It's a done deal: The Bundestag and Bundesrat have agreed to introduce the so-called ‘citizen's (or basic) income’ to replace current Hartz IV rules as of January 1, 2023. However, this reform was preceded by bitter discussions between the political camps. The opposition parties CDU/CSU had refused to give their approval. Their reason: Work would no longer be worthwhile with the new social minimum. Achim Kemmerling, the holder of the Gerhard Haniel Professorship for Public Policy and International Development at the Willy Brandt School of Public Policy at the University of Erfurt, believes that this reform does not go far enough. He outlines what would be needed for a genuine, active citizen's income for basic security, and how greater political acceptance for it could be gained...
The discussion about Germany's basic social security system has not yet come to rest. The famous, and perhaps infamous, so-called Hartz reforms of 2000 and 2001 sought to create a breakthrough at the time, with the guiding principle of ‘demand and support’ ("Fordern und Fördern”), which imposed new possibilities of sanctions for ‘non-cooperative’ benefit recipients, but also new forms of support. While the reform certainly meant an improvement for some (e.g. single parents), for many others, especially the long-term unemployed, it was a profound material and psychological blow. For this reason, the unrelenting criticism of Hartz IV – the reform of social and unemployment insurance – and the actual or perceived practice of sanctions is hardly surprising.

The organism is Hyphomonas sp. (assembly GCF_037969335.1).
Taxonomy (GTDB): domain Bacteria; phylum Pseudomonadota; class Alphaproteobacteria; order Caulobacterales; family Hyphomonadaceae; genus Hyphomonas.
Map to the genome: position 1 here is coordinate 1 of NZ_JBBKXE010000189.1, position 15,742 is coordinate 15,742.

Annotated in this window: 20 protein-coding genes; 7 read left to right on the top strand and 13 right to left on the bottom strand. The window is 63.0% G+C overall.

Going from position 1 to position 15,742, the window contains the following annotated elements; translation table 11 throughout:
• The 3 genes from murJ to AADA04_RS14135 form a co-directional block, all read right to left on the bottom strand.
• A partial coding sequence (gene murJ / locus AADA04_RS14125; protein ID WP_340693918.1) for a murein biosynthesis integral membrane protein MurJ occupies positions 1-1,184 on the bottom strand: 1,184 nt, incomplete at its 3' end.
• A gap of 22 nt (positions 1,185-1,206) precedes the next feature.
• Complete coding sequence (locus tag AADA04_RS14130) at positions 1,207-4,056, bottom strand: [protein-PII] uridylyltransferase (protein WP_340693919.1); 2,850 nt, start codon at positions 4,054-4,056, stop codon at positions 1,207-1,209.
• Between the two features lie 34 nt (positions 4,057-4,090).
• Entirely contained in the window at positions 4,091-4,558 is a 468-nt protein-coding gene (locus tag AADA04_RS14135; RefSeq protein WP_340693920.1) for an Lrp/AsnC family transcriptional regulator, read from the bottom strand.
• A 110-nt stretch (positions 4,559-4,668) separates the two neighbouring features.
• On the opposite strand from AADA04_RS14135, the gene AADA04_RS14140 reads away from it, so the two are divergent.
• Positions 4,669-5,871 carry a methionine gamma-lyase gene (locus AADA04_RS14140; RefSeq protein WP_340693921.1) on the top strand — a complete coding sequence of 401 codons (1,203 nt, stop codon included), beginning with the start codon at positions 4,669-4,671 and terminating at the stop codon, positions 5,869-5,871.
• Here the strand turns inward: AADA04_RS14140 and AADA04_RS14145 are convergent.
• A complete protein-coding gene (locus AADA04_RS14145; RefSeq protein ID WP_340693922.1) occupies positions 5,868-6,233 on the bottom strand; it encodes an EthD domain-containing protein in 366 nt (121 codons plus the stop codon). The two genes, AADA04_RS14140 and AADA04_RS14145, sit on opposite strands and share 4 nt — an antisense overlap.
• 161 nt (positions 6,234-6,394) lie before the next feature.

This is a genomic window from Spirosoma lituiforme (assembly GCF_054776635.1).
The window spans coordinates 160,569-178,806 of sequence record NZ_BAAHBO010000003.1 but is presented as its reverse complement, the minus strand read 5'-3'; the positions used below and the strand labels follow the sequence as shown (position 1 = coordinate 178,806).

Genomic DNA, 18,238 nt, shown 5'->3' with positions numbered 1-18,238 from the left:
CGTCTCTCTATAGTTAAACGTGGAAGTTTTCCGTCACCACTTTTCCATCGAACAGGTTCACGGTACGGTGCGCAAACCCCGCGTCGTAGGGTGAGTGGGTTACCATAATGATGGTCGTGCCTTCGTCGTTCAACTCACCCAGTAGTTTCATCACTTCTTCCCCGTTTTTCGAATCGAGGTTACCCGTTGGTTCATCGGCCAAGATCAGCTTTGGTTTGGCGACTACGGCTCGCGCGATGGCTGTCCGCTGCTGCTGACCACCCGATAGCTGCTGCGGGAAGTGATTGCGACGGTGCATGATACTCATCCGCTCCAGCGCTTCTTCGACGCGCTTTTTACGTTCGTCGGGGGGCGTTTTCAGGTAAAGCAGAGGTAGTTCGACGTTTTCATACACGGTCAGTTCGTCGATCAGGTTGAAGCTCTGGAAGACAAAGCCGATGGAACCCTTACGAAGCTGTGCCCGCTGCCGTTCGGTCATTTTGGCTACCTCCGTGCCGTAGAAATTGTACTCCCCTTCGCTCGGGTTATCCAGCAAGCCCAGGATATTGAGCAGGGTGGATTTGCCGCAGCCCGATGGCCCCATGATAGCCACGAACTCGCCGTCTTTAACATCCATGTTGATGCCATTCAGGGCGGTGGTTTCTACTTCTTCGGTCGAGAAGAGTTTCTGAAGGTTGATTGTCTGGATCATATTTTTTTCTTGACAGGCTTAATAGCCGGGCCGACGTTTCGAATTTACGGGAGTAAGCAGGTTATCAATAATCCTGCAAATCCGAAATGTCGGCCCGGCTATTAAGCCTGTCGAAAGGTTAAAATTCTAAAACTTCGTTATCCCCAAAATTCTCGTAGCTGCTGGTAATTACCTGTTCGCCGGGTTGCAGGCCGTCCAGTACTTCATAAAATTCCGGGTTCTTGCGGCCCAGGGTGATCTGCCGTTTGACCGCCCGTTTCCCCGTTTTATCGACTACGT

The current federal government, therefore, launched a new attempt in the form of the citizen's income to ease sanctions for welfare recipients again. However, even the government's draft was far from what a citizen's income promises to most observers: an unconditional basic income, also called a universal basic income (UBI). Rather, the current reform is mainly about an increase in the benefit level and simplifying the requirements for receiving minimum social benefits. One example is the so-called "Schonvermögen” (the maximum amount of wealth a benefit recipient is allowed to own). Nevertheless, even this easing went too far for the CDU/CSU, whose approval of the law was required in the Bundesrat. The mediation process in the Bundesrat has reversed some of the easings.